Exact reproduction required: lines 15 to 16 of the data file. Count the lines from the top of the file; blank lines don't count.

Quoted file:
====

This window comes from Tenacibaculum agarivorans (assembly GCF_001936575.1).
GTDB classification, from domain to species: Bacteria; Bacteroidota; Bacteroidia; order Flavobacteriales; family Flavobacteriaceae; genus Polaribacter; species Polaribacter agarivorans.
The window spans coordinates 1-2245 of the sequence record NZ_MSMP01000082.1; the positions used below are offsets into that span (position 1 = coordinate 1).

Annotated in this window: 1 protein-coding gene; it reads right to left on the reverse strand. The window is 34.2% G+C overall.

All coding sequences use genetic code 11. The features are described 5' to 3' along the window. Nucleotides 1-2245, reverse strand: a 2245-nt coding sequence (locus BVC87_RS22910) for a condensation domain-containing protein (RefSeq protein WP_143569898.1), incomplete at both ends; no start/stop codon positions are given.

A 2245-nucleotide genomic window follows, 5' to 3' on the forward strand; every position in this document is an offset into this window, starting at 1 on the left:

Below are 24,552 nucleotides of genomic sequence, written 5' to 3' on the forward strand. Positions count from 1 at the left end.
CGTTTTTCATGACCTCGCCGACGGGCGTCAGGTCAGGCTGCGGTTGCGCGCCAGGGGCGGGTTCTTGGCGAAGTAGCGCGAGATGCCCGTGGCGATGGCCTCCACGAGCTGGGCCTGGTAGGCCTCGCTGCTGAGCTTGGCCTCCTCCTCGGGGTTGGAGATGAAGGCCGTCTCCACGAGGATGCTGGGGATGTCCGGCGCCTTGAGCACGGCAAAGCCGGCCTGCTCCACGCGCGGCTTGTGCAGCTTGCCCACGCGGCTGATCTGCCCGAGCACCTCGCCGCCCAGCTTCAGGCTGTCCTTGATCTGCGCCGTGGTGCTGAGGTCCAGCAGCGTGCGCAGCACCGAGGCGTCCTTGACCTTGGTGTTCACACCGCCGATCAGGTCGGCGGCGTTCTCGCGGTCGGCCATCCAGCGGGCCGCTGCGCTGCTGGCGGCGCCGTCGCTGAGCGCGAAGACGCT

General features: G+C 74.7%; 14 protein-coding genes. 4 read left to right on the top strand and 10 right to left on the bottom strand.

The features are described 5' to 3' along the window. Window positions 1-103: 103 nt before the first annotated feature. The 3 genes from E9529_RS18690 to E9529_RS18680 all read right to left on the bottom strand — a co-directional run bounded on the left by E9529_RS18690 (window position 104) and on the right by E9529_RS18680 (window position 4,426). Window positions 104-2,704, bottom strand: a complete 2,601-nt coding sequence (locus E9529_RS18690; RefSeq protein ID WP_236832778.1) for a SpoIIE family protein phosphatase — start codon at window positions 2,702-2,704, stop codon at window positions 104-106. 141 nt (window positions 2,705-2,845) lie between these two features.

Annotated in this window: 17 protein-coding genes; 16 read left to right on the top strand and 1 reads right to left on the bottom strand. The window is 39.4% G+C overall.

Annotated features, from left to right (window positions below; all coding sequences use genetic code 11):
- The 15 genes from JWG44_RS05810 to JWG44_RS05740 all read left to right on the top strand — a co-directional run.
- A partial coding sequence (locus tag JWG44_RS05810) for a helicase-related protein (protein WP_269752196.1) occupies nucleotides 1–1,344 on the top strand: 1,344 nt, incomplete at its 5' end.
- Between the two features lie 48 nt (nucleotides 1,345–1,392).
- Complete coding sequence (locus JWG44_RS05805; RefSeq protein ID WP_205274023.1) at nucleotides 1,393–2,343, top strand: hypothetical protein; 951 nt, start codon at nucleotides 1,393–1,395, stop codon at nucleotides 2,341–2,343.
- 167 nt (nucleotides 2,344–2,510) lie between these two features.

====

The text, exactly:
- Between the two features lie 48 nt (nucleotides 1,345–1,392).
- Complete coding sequence (locus JWG44_RS05805; RefSeq protein ID WP_205274023.1) at nucleotides 1,393–2,343, top strand: hypothetical protein; 951 nt, start codon at nucleotides 1,393–1,395, stop codon at nucleotides 2,341–2,343.